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4/37. Medial medullary injury during adenoidectomy.

    We report medullary injury during adenoidectomy in two children who received injections of local anesthetic agents into the operative bed. Initial manifestations included hemiparesis, nystagmus, and ataxia. magnetic resonance imaging showed hemorrhagic, paramedian medullary lesions in both patients. The mechanism of injury is likely to be injection of fluid into the medulla.
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5/37. Oculopalatal tremor with tardive ataxia.

    Oculopalatal tremor consists of palatal tremor and pendular nystagmus and may develop in a delayed fashion after an acute brainstem lesion. Delayed sequelae are generally restricted to the eyes and branchial-derived muscles, such as those of the palate. We report three cases of oculopalatal tremor that subsequently developed disabling delayed-onset ataxia and emphasize the potential for this significant complication after larger bilateral acute brainstem lesions with sparing of the inferior olive.
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6/37. Wernicke's encephalopathy due to hyperemesis gravidarum: an under-recognised condition.

    We present a case of a 25-year-old woman with drowsiness, nystagmus, severe ataxia and areflexia, which developed six weeks after admission to an obstetric clinic for hyperemesis gravidarum. She had been treated with intravenous dextrose and electrolyte solutions and antiemetics. magnetic resonance imaging (MRI) performed on the fifth day of her neurologic symptoms showed increased intensity in both thalami, periaqueductal grey matter, the floor of the fourth ventricle and superior cerebellar vermis in T2 weighted and FLAIR images. Clinical signs and MRI findings were consistent with the diagnosis of Wernicke's encephalopathy. On the third day of thiamine replacement, neurologic signs improved dramatically In addition to our case, we review 29 previously reported cases of Wernicke's encephalopathy associated with hyperemesis gravidarum, and emphasize the importance of thiamine supplementation to women with prolonged vomiting in pregnancy especially if they are given intravenous or parenteral nutrition.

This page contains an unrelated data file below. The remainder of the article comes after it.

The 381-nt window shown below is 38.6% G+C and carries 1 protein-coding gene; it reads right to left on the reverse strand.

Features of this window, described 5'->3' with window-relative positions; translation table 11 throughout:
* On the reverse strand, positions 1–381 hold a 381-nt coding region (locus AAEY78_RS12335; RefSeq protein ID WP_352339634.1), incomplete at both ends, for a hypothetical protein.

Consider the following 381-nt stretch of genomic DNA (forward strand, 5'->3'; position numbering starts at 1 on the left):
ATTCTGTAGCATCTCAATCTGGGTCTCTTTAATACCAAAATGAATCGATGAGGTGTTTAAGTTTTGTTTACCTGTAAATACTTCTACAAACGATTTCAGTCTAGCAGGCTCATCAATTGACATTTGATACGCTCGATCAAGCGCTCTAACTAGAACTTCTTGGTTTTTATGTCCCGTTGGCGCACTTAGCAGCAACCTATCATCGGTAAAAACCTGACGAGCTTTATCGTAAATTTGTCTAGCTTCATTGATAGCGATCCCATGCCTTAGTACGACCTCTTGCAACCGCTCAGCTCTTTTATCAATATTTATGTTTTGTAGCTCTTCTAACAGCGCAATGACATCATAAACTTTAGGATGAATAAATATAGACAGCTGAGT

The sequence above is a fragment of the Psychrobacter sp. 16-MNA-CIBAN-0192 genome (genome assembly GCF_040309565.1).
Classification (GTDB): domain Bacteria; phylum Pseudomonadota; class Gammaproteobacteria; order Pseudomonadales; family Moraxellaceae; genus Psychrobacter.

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7/37. Retinal dystrophy in a Japanese boy harboring the mitochondrial dna T8993G mutation.

    BACKGROUND: patients with the mitochondrial (mt) dna T8993G mutation reportedly have variable neurologic manifestations. In these patients, retinal dystrophies progress from salt-and-pepper appearance to severe diffuse pigmentary retinopathy. CASE: A Japanese boy harboring the mtDNA T8993G mutation had hypotonia, ataxia, and developmental delay. His lactate values in serum and cerebrospinal fluid were elevated. magnetic resonance imaging showed symmetrical areas of T2-weighted hyperintensity in the putamen and caudate. OBSERVATIONS: In ophthalmological examinations, his pupils reacted sluggishly to light. The patient had mottling of the retina without pigmentation and subnormal electroretinographic responses in both fundi. No ophthalmoparesis or nystagmus was observed. CONCLUSION: Retinal dystrophy without pigmentation was found in a Japanese boy diagnosed with the mtDNA T8993G mutation. This is believed to be the first report of retinal manifestations in Japanese patients with this mutation.